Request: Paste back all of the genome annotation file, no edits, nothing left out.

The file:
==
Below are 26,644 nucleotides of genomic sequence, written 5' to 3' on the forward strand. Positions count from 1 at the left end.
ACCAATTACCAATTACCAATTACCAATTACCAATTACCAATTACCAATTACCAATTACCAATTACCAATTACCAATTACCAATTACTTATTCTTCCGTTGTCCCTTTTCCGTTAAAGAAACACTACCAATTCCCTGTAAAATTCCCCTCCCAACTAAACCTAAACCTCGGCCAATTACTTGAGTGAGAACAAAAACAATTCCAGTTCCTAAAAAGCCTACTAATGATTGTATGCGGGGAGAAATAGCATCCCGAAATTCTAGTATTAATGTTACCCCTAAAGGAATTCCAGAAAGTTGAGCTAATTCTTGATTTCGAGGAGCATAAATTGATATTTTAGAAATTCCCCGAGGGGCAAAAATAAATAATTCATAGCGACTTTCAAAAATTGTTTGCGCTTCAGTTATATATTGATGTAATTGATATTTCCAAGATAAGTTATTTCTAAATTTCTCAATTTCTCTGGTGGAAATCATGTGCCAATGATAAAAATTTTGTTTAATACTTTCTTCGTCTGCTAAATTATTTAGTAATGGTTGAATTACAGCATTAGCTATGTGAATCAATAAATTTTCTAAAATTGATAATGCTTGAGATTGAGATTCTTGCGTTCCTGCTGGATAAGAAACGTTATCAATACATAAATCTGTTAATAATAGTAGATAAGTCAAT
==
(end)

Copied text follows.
Below are 26,644 nucleotides of genomic sequence, written 5' to 3' on the forward strand. Positions count from 1 at the left end.
ACCAATTACCAATTACCAATTACCAATTACCAATTACCAATTACCAATTACCAATTACCAATTACCAATTACCAATTACCAATTACTTATTCTTCCGTTGTCCCTTTTCCGTTAAAGAAACACTACCAATTCCCTGTAAAATTCCCCTCCCAACTAAACCTAAACCTCGGCCAATTACTTGAGTGAGAACAAAAACAATTCCAGTTCCTAAAAAGCCTACTAATGATTGTATGCGGGGAGAAATAGCATCCCGAAATTCTAGTATTAATGTTACCCCTAAAGGAATTCCAGAAAGTTGAGCTAATTCTTGATTTCGAGGAGCATAAATTGATATTTTAGAAATTCCCCGAGGGGCAAAAATAAATAATTCATAGCGACTTTCAAAAATTGTTTGCGCTTCAGTTATATATTGATGTAATTGATATTTCCAAGATAAGTTATTTCTAAATTTCTCAATTTCTCTGGTGGAAATCATGTGCCAATGATAAAAATTTTGTTTAATACTTTCTTCGTCTGCTAAATTATTTAGTAATGGTTGAATTACAGCATTAGCTATGTGAATCAATAAATTTTCTAAAATTGATAATGCTTGAGATTGAGATTCTTGCGTTCCTGCTGGATAAGAAACGTTATCAATACATAAATCTGTTAATAATAGTAGATAAGTCAAT